Specialist leaders of education (SLEs) are outstanding middle and senior leaders who have the skills to support individuals or teams in similar positions in other schools. They understand what outstanding leadership practice in their area of expertise looks like, and are skilled in helping other leaders to achieve it in their own context.
The Schools White Paper (2010) introduced the concept of the SLE role, which helps to improve the quality of school leadership through school-to-school support and peer-to-peer learning, ultimately raising standards and improving outcomes for children. This designation recognises the important role that many senior and middle leaders play in supporting their peers’ to develop.
Around 2,500 SLEs have already been designated with the aim of building up to 5,000 by 2014–15, in line with the expansion of the teaching school model. In time, we anticipate 10,000 SLEs to be designated to ensure full national coverage. Teaching schools designate SLEs and broker their deployment into other schools.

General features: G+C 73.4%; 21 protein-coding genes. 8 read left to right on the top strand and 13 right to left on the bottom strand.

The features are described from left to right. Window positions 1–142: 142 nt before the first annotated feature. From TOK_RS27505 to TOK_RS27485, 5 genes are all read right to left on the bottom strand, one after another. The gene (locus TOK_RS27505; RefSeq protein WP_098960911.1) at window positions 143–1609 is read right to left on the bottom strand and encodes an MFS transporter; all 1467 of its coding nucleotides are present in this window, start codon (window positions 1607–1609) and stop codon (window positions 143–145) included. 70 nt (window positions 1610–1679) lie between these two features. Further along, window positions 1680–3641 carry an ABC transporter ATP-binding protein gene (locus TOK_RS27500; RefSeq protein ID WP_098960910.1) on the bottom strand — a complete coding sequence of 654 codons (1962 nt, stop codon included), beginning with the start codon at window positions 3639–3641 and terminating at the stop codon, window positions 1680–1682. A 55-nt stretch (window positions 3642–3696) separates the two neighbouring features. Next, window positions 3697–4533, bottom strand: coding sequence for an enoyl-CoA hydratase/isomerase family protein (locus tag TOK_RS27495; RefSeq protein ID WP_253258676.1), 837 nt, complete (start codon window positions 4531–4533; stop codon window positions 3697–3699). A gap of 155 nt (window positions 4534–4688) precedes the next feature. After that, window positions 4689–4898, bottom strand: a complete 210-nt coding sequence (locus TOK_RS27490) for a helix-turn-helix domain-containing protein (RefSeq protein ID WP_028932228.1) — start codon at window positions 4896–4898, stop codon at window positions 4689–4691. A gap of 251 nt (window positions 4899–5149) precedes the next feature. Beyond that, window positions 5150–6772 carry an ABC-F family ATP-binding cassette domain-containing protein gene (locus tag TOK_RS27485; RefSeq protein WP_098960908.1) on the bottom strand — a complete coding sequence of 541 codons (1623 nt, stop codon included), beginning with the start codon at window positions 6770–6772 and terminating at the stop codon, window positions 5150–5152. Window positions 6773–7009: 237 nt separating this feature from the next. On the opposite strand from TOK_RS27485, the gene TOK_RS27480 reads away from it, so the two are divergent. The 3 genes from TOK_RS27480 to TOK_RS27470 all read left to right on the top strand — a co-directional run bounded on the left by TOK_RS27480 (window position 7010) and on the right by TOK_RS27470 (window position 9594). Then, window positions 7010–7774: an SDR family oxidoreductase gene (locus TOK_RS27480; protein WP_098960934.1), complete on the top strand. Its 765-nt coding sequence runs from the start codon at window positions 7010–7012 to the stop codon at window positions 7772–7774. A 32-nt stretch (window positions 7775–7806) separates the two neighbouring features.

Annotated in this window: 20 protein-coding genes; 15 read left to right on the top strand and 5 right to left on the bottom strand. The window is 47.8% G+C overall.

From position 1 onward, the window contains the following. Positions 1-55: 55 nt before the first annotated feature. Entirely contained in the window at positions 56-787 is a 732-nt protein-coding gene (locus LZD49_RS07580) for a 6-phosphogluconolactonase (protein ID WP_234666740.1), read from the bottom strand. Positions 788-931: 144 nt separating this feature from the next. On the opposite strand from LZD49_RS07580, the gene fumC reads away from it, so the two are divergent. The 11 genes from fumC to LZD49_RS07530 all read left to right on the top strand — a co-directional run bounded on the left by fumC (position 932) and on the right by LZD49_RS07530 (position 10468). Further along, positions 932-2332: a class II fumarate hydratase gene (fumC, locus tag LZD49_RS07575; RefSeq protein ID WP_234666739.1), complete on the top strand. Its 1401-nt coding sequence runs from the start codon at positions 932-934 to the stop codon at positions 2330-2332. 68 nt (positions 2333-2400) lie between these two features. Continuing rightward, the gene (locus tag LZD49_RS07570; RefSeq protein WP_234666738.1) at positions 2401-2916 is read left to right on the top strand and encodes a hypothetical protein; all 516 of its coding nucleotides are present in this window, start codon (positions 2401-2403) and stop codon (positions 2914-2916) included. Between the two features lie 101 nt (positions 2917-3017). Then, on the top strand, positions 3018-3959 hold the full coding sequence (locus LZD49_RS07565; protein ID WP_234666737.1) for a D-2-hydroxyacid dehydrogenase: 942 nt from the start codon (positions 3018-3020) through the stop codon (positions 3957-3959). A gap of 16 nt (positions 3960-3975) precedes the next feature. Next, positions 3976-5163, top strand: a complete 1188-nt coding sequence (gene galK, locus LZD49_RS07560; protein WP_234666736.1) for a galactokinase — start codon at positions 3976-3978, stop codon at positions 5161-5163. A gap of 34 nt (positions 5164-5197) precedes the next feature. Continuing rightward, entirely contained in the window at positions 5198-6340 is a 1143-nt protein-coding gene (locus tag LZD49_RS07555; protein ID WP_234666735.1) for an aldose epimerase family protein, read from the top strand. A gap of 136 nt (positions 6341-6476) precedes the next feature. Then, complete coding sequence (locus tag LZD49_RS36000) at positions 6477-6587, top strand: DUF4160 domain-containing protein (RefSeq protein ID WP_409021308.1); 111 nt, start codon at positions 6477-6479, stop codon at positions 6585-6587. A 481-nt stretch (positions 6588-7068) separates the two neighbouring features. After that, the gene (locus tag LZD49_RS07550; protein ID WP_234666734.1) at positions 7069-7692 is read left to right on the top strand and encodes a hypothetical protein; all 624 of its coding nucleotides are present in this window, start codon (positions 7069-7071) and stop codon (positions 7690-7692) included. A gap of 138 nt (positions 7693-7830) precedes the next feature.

1. While SLEs will be outstanding at what they do, they can come from any school, regardless of the school’s Ofsted grade. However, the headteacher must agree that the school has the capacity to release them.
2. SLEs need to meet strict designation criteria, which can be found in full on our website.
3. SLEs have expertise in a specific area, for example, a subject area, early years, behaviour or school business management.
4. There is no pre-defined time commitment for SLE work because models and types of deployment vary.
5. There are no plans to have a pay scale for SLEs, or a set payment rate for SLE time. Deployment may result in some funding for the SLE’s school, although this will need to be agreed by the schools involved and by the appropriate teaching school alliance. Even if remuneration does not take the form of direct funding, it could involve an exchange of services that may help support or enhance an area of the SLE’s school.